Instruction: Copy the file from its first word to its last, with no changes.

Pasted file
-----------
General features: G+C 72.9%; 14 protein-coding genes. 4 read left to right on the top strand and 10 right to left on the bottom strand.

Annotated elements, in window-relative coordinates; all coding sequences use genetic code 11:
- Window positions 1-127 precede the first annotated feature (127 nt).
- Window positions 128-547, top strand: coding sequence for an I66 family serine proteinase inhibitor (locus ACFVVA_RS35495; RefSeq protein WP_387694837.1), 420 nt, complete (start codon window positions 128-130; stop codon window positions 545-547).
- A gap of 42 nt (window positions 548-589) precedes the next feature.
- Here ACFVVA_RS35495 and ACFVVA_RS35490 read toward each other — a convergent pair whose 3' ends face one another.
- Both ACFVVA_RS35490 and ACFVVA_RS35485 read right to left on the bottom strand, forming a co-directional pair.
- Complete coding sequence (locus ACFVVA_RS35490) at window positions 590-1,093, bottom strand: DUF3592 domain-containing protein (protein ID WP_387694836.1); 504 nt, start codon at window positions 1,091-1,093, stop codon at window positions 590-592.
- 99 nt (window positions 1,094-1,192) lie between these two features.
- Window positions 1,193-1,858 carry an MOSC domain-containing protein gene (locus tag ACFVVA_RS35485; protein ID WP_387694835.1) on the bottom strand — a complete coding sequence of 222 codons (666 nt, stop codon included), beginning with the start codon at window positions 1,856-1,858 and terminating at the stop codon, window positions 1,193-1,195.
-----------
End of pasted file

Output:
General features: G+C 72.9%; 14 protein-coding genes. 4 read left to right on the top strand and 10 right to left on the bottom strand.

Annotated elements, in window-relative coordinates; all coding sequences use genetic code 11:
- Window positions 1-127 precede the first annotated feature (127 nt).
- Window positions 128-547, top strand: coding sequence for an I66 family serine proteinase inhibitor (locus ACFVVA_RS35495; RefSeq protein WP_387694837.1), 420 nt, complete (start codon window positions 128-130; stop codon window positions 545-547).
- A gap of 42 nt (window positions 548-589) precedes the next feature.
- Here ACFVVA_RS35495 and ACFVVA_RS35490 read toward each other — a convergent pair whose 3' ends face one another.
- Both ACFVVA_RS35490 and ACFVVA_RS35485 read right to left on the bottom strand, forming a co-directional pair.
- Complete coding sequence (locus ACFVVA_RS35490) at window positions 590-1,093, bottom strand: DUF3592 domain-containing protein (protein ID WP_387694836.1); 504 nt, start codon at window positions 1,091-1,093, stop codon at window positions 590-592.
- 99 nt (window positions 1,094-1,192) lie between these two features.
- Window positions 1,193-1,858 carry an MOSC domain-containing protein gene (locus tag ACFVVA_RS35485; protein ID WP_387694835.1) on the bottom strand — a complete coding sequence of 222 codons (666 nt, stop codon included), beginning with the start codon at window positions 1,856-1,858 and terminating at the stop codon, window positions 1,193-1,195.